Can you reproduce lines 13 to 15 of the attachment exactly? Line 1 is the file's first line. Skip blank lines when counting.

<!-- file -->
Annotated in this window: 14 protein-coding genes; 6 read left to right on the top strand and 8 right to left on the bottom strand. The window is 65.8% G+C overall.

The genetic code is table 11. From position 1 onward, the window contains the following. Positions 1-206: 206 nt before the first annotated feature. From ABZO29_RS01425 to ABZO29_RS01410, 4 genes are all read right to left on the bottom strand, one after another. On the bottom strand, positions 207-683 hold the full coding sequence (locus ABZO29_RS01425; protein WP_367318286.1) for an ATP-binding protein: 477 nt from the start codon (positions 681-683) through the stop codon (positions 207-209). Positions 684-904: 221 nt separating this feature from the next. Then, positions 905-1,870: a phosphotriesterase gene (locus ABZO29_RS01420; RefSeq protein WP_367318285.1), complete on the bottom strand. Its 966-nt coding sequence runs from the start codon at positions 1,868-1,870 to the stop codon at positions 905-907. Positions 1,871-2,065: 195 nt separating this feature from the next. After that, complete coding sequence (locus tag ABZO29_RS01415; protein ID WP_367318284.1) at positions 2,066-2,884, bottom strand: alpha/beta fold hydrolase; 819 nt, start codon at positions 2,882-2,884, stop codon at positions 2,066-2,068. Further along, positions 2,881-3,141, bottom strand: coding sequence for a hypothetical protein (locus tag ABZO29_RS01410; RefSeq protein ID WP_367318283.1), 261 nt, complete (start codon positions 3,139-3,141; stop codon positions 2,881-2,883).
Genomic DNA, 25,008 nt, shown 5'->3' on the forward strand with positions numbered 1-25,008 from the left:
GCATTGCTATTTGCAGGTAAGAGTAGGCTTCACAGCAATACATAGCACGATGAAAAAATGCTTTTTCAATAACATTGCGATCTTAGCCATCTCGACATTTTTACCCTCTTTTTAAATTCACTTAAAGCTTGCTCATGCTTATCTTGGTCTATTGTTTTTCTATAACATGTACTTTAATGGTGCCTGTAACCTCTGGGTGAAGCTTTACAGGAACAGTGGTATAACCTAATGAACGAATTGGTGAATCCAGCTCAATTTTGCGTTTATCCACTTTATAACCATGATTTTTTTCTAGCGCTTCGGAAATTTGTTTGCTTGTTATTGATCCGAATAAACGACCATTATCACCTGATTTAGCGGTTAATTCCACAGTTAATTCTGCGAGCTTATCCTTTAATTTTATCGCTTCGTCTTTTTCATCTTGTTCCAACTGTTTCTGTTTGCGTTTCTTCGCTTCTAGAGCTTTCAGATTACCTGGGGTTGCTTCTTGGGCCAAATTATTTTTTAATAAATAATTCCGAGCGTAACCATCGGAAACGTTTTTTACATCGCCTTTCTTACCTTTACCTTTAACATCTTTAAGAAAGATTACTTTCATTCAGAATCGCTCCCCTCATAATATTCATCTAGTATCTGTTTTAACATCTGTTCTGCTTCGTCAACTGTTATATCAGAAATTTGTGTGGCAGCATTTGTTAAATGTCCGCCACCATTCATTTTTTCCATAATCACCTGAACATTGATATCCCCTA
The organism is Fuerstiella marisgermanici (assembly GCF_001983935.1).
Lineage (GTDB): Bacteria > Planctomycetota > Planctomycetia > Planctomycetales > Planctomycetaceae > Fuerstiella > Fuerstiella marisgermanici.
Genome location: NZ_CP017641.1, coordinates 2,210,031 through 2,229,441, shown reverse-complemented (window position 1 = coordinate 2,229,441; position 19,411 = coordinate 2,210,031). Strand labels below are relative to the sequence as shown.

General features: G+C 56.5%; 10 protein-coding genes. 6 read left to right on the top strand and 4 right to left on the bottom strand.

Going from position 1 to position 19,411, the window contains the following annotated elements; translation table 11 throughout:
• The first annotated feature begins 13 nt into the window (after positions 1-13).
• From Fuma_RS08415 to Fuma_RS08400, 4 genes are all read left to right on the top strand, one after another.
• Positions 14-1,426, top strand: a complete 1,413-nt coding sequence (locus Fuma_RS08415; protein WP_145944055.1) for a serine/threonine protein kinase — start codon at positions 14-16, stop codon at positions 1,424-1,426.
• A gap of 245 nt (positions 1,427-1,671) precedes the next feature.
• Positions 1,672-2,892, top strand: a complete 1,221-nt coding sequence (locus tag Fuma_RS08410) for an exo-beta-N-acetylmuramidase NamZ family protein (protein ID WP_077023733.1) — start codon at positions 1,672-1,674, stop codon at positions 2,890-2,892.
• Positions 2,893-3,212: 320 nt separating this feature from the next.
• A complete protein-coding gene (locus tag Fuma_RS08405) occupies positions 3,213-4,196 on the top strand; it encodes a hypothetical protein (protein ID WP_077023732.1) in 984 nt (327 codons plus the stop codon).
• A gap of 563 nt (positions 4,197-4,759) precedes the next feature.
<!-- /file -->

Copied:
• A gap of 245 nt (positions 1,427-1,671) precedes the next feature.
• Positions 1,672-2,892, top strand: a complete 1,221-nt coding sequence (locus tag Fuma_RS08410) for an exo-beta-N-acetylmuramidase NamZ family protein (protein ID WP_077023733.1) — start codon at positions 1,672-1,674, stop codon at positions 2,890-2,892.
• Positions 2,893-3,212: 320 nt separating this feature from the next.